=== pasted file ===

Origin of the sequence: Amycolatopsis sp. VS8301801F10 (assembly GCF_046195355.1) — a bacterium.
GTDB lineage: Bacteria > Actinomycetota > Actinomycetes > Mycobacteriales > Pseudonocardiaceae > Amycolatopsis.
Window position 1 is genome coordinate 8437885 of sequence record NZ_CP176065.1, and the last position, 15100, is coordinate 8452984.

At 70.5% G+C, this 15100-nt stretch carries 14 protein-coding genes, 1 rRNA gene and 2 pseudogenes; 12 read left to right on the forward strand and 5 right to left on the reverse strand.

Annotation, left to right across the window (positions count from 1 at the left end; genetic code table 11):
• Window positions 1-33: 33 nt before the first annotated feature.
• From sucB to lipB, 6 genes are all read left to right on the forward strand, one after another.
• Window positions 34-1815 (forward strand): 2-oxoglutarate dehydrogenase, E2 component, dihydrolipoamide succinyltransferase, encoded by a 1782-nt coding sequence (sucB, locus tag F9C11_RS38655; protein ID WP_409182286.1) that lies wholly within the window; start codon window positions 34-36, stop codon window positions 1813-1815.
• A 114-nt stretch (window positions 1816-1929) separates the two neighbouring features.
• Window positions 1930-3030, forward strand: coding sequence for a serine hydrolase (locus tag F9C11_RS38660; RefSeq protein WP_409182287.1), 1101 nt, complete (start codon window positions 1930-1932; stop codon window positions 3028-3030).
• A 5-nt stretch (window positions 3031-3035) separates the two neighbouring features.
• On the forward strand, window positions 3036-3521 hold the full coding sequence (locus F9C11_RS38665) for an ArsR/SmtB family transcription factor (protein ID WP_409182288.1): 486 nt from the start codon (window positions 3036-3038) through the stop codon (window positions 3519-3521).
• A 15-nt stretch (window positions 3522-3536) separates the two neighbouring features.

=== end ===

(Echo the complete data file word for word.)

Origin of the sequence: Amycolatopsis sp. VS8301801F10 (assembly GCF_046195355.1) — a bacterium.
GTDB lineage: Bacteria > Actinomycetota > Actinomycetes > Mycobacteriales > Pseudonocardiaceae > Amycolatopsis.
Window position 1 is genome coordinate 8437885 of sequence record NZ_CP176065.1, and the last position, 15100, is coordinate 8452984.

At 70.5% G+C, this 15100-nt stretch carries 14 protein-coding genes, 1 rRNA gene and 2 pseudogenes; 12 read left to right on the forward strand and 5 right to left on the reverse strand.

Annotation, left to right across the window (positions count from 1 at the left end; genetic code table 11):
• Window positions 1-33: 33 nt before the first annotated feature.
• From sucB to lipB, 6 genes are all read left to right on the forward strand, one after another.
• Window positions 34-1815 (forward strand): 2-oxoglutarate dehydrogenase, E2 component, dihydrolipoamide succinyltransferase, encoded by a 1782-nt coding sequence (sucB, locus tag F9C11_RS38655; protein ID WP_409182286.1) that lies wholly within the window; start codon window positions 34-36, stop codon window positions 1813-1815.
• A 114-nt stretch (window positions 1816-1929) separates the two neighbouring features.
• Window positions 1930-3030, forward strand: coding sequence for a serine hydrolase (locus tag F9C11_RS38660; RefSeq protein WP_409182287.1), 1101 nt, complete (start codon window positions 1930-1932; stop codon window positions 3028-3030).
• A 5-nt stretch (window positions 3031-3035) separates the two neighbouring features.
• On the forward strand, window positions 3036-3521 hold the full coding sequence (locus F9C11_RS38665) for an ArsR/SmtB family transcription factor (protein ID WP_409182288.1): 486 nt from the start codon (window positions 3036-3038) through the stop codon (window positions 3519-3521).
• A 15-nt stretch (window positions 3522-3536) separates the two neighbouring features.